And while there’s nothing wrong with relationships that are primarily sexual, I wasn’t sure if I could do that. I was soon about to find out.

During the first year of online dating, my positive ‘never-say-die’ attitude kept me buoying back up and most of the time, I could heartily laugh about it. You need a sense of humour to face all the bigotry thrown at women and girls! This begins as soon as we become sexual beings (if we’re allowed to), continues after we become mothers (maternal and definitely non-sexual). It’s perpetuated after we reach a certain age (so the story goes, non-sexual and invisible).

As with trying anything new, especially something as risky and daring as plunging into dating again, it’s realistic to remember The Learning Curve.

We all start out as somewhat innocent, no matter our age. We all think we know what we’re doing – especially if we’ve had a long relationship – but it’s possible that we don’t!

Debrief with trusted friends

I regularly shared experiences with people close to me but I was careful which ones. Only a few understood where I was at, and talking to people who have experience here really helped.

People who’ve been partnered forever just don’t get it. They can be judgey or just plain unrealistic. My two main ‘go-to gals’ listened to my excitement, my confusion and my tears, as I listened to their stories. One dear friend helped me to express my feelings about the socio-political in the every day, which is a big interest that I share on this blog.

I’m very grateful for these support networks, because to deal with the online dating world alone would be suffocating. It also helped to have women I could have a laugh with, or ask ‘curly’ questions (like, how come so many men ask about the status of my pubic hair?!)

In more recent times, since starting my own blog, I’ve discovered the balm that is the WordPress community online – fellow/sister bloggers who share their dating disappointments and excitements. We all open our hearts and use words to reach out, to document, to express and to understand what we’re going through. Thank goodness for that, it’s yet another example of the twin sides of technology: we see the crap, and we see the good stuff too.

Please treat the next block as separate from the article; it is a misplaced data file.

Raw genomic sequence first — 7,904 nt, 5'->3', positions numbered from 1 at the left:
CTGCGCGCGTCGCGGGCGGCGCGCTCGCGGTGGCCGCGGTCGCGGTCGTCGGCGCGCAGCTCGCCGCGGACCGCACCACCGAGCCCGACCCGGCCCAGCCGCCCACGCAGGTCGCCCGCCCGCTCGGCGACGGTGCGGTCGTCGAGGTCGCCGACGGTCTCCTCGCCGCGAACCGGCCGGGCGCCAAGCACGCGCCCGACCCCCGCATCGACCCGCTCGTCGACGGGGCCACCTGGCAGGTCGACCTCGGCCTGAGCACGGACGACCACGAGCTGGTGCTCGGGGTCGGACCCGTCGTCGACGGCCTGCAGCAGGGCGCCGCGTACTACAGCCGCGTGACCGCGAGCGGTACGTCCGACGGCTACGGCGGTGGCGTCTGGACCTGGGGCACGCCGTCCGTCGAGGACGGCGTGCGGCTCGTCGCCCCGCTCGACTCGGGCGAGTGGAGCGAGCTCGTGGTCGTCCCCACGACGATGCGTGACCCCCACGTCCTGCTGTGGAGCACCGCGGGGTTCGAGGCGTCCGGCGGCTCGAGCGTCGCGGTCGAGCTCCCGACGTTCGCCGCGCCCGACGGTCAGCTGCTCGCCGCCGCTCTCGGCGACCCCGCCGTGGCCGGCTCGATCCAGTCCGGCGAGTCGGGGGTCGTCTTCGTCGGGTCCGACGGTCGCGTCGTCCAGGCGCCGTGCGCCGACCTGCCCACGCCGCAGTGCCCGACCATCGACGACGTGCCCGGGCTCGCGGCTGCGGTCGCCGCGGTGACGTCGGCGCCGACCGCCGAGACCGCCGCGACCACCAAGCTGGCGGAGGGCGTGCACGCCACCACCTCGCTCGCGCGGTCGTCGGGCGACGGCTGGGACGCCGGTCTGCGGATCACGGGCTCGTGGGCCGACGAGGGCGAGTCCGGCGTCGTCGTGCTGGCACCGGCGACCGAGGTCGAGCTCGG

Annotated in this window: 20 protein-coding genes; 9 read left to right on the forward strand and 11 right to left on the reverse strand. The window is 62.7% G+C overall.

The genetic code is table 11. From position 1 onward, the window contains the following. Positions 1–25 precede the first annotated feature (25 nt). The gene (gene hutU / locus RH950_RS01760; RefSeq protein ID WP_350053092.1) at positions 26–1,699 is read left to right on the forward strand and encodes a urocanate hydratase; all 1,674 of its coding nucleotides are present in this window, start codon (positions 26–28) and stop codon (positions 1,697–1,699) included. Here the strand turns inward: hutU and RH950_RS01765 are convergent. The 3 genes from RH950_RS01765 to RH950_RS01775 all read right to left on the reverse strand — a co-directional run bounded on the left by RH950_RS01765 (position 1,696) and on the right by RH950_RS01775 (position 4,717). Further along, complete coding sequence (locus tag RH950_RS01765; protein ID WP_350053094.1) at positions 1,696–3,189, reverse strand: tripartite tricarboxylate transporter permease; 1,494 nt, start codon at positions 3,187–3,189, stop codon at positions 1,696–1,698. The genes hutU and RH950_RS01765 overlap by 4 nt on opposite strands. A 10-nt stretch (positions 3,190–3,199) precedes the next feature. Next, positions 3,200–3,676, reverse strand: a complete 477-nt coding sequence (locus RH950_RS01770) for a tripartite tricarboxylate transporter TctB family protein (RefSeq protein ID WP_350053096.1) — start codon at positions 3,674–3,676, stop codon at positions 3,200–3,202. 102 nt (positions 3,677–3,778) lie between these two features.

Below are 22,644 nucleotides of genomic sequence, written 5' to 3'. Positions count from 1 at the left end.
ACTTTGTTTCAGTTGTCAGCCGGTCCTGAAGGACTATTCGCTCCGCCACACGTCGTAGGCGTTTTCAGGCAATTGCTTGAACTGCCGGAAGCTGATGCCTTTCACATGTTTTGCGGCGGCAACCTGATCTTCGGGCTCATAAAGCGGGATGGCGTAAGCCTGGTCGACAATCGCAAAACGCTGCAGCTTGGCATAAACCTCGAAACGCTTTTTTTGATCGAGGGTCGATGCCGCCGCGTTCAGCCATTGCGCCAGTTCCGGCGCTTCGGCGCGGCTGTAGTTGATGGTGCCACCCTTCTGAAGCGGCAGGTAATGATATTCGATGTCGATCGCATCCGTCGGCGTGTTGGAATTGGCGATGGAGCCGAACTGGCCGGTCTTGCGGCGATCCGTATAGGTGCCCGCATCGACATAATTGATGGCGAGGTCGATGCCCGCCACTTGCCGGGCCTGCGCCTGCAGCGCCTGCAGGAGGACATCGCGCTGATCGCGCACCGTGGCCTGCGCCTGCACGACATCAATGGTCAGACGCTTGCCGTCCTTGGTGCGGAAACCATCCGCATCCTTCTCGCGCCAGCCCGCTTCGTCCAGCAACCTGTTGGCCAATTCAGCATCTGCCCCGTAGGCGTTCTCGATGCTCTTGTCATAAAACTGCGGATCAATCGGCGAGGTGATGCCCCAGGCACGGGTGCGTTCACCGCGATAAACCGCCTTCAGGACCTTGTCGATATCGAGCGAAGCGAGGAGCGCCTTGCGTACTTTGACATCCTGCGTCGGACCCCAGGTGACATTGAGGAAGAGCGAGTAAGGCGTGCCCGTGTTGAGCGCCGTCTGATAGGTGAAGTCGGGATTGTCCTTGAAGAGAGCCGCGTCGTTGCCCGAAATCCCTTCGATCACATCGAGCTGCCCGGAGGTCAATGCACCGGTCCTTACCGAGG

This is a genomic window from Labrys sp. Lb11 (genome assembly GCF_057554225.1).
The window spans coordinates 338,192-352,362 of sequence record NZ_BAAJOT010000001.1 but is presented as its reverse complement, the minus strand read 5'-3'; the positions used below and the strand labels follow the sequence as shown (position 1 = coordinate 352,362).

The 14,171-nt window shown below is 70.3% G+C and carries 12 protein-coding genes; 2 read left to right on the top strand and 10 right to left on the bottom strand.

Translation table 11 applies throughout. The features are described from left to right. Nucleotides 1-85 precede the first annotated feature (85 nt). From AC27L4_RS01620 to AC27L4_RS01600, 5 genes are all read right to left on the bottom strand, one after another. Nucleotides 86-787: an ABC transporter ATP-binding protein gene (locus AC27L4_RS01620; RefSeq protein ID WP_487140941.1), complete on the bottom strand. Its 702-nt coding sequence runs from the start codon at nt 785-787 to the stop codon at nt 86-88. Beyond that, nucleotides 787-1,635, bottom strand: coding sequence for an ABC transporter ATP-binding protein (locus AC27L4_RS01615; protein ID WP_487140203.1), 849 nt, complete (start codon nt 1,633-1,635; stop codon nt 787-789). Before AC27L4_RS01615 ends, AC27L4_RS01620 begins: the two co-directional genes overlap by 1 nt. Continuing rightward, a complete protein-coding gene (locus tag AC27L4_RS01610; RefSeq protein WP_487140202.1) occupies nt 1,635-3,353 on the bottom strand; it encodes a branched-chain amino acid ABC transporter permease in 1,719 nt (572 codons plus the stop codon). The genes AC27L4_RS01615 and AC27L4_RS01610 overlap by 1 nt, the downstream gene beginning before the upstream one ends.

PS – This story is one I’ve revisited and revised from the early archives of this blog, back when I had just a few scattered visitors. If you’re a new reader, I hope you’ve enjoyed it.

11 thoughts on “If You’re New to Dating, Work Out What You Don’t Want

  1. There is something I can resonate with in every single paragraph of this piece, and I am neither single nor dating. 🙂

    I may write a piece myself about some of the things you touched on (midlife, maternal, desire to be desired, sexual awakening) and quote you because you give a very intriguing perspective.

    I understand what you mean about the long-term couples “not getting it” but rest assured, there are some who do, more than they may want to admit to.

    Liked by 1 person

  2. I reckon sometimes when you get to the menu at the restaurant you gotta work out what you don’t want.
    You may not believe this, I mean seriously, you may not think it at all in the realm of possibility, but sometimes I can get so interested in talking that I don’t even look at the menu for ages. Asking the waiter to just do a Google review for me while we keep chatting doesn’t quite cut the mustard (with the waiters that is)

    Liked by 1 person

      1. I like listening to people too. Some restaurants actually seem to be offended if their guests are there to relate to one another. Then again one restaurant manager told me that he aspired to be like McDonald’s. The look he gave me was priceless when I said that that was not necessarily a good thing.

        Liked by 1 person